When I make a forecast for the univariate time series $x_1=1, x_2=2, \dots, x_{14} = 14$, why does the nnetar() function in R (which uses a neural network) not calculate correct results, whereas ets() (which uses exponential smoothing) does?

df <- (1:14)


Result: 14.75729410 15.37348413 15.85274344 16.21147877 16.47188350 16.65653700 16.78524210 16.87385438 16.93433975 16.97538111

fit2 <- ets(df)
fc <- forecast(fit2,h=10)

Result: 15 16 17 18 19 20 21 22 23 24

Which is the appropriate neuronal network / function for time series prediction? Please consider that the above example is just a simplified data-example.


which is the appropriate neuronal network / function for time series prediction? Please consider, that above example is just a simplified data-example.

Well, this totally depends on your data. In your example data you have

  • a small univariate time series (only 14 observations)
  • a linear trend
  • no white noise
  • no seasonality
  • no cycle
  • non non-linearity


Neural networks are generally very data savvy/ data hungry. That means that you need a lot of data to implement an accurate forecast. 14 observations are definitely not enough you rather need some ten or hundred thousands. In general, I do not recommend using neural networks for forecasting univariate time series. One benefit of neural networks is that they can capture nonlinearities, but your data does not exhibit any nonlinearity. Note that nnetar() uses a feed-forward neural network; in recent time series forecasting many researchers use recurrent neural networks instead of feed-forward neural networks.

You can also read this discussion. As far as I know nnetar() is based on the discussion here

If you print fit you will see the model. It is an average of 20 different neural networks and therefore not deterministic.

Series: df 
Model:  NNAR(1,1) 
Call:   nnetar(y = df)

Average of 20 networks, each of which is
a 1-1-1 network with 4 weights
options were - linear output units 

sigma^2 estimated as 0.003636


This function uses exponential smoothing. Exponential smoothing models require fewer parameters. Therefore they perform better on your tiny dataset.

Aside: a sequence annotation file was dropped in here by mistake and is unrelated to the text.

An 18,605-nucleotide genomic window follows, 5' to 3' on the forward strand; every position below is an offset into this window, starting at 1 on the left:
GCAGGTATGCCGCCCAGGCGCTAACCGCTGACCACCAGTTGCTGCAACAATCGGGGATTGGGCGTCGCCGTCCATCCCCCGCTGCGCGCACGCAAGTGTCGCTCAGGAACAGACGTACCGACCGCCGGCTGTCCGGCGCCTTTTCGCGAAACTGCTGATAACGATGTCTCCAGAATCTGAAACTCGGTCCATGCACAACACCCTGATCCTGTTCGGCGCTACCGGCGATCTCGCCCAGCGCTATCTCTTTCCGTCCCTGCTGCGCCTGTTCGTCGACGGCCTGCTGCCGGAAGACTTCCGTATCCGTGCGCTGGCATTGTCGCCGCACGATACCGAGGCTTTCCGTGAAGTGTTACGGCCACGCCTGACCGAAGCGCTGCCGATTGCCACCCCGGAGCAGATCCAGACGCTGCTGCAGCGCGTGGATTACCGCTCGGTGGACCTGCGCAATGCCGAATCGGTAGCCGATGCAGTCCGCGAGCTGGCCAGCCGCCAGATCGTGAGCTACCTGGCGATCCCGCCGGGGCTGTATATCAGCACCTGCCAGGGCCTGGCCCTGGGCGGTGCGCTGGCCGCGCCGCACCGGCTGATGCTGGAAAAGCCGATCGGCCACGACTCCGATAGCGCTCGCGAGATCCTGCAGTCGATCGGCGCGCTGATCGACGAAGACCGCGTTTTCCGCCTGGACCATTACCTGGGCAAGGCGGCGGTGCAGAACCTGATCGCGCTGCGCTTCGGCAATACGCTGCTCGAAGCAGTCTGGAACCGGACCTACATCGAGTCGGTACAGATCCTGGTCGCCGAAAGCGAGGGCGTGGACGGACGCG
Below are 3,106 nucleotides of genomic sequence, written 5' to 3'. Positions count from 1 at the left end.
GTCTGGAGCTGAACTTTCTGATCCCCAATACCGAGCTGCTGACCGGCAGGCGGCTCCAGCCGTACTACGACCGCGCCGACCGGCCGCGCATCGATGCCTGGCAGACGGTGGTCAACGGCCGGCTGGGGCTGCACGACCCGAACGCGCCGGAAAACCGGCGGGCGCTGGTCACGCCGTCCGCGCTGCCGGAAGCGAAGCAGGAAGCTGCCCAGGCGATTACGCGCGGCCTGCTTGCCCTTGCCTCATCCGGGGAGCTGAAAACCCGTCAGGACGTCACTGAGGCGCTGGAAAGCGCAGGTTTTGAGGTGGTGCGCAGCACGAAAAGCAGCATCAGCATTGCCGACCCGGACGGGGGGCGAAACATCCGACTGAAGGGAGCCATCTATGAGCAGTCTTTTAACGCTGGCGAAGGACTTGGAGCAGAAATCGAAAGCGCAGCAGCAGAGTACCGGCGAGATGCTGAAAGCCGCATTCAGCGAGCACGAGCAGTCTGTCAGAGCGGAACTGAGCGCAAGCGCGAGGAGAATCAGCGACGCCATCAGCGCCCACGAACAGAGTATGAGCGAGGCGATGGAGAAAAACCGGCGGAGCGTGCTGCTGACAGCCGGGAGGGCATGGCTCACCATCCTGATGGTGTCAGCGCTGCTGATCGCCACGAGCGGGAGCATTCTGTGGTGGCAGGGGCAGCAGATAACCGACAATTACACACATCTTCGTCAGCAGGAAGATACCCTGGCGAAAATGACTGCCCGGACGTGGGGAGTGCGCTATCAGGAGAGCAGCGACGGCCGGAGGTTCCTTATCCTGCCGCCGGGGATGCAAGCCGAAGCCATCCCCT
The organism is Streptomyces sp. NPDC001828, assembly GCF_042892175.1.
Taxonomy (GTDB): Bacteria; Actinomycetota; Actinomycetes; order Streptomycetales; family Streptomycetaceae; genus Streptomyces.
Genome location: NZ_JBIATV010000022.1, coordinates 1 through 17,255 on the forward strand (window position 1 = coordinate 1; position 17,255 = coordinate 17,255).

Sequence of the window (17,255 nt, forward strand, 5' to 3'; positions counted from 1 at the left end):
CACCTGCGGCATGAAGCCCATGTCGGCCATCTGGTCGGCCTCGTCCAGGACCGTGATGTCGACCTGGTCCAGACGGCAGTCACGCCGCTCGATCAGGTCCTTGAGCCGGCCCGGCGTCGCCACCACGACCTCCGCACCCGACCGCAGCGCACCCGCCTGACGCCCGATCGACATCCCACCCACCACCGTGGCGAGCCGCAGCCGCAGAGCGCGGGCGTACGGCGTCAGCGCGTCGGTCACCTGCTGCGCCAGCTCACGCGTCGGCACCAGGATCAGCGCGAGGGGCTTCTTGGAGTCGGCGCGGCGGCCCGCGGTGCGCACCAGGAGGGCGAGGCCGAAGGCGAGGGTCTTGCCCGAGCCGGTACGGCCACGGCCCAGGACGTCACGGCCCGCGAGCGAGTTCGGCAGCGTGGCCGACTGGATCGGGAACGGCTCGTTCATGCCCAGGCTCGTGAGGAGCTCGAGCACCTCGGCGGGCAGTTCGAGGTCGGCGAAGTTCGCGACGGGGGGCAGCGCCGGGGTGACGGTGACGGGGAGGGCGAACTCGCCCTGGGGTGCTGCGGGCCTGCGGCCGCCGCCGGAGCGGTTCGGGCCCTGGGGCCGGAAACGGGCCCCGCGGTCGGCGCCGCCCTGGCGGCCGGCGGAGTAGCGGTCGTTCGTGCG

It might help to have a closer look at the equations of simple exponential smoothing:

$s_0 = x_0$

$s_t = \alpha x_t + (1- \alpha) s_{t-1}$

In your case $s_0$ and $x_0$ are 0.

If you print fit2 you can see that the information criteria are all equal to minus infinity which states that there is no better model than the one you have chosen.


 ets(y = df) 

  Smoothing parameters:
    alpha = 0.5445 
    beta  = 0.1009 

  Initial states:
    l = 0 
    b = 1 

  sigma:  0

-Inf -Inf -Inf 
  • $\begingroup$ what is s? s=y? $\endgroup$ – flobrr Nov 15 '17 at 18:19
  • $\begingroup$ s=y. In other words s is the output of the exponential smoothing algorithm. $\endgroup$ – Ferdi Nov 15 '17 at 18:25
  • 1
    $\begingroup$ sorry, my fault. you are right. its NNAR(1,1) $\endgroup$ – flobrr Nov 15 '17 at 18:32
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    $\begingroup$ @flobrr "not deterministic": the model assumptions behind the nnetar do not model the process, so the differences between predictions and observed values are taken (incorrectly) to be noise in the model. $\endgroup$ – AdamO Nov 15 '17 at 18:43
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    $\begingroup$ +1, nice answer! When you write that NNs are "data savvy", do you mean "data hungry" or "greedy"? $\endgroup$ – Stephan Kolassa Nov 15 '17 at 18:56

That's because the data generating process is a deterministic model. This is a special case of an ARIMA(0,1,1) process, also known as exponential smoothing. Therefore the exponential smoothing model generates forecasts that match your expectation. The autoregressive neural network does not model this type of process.


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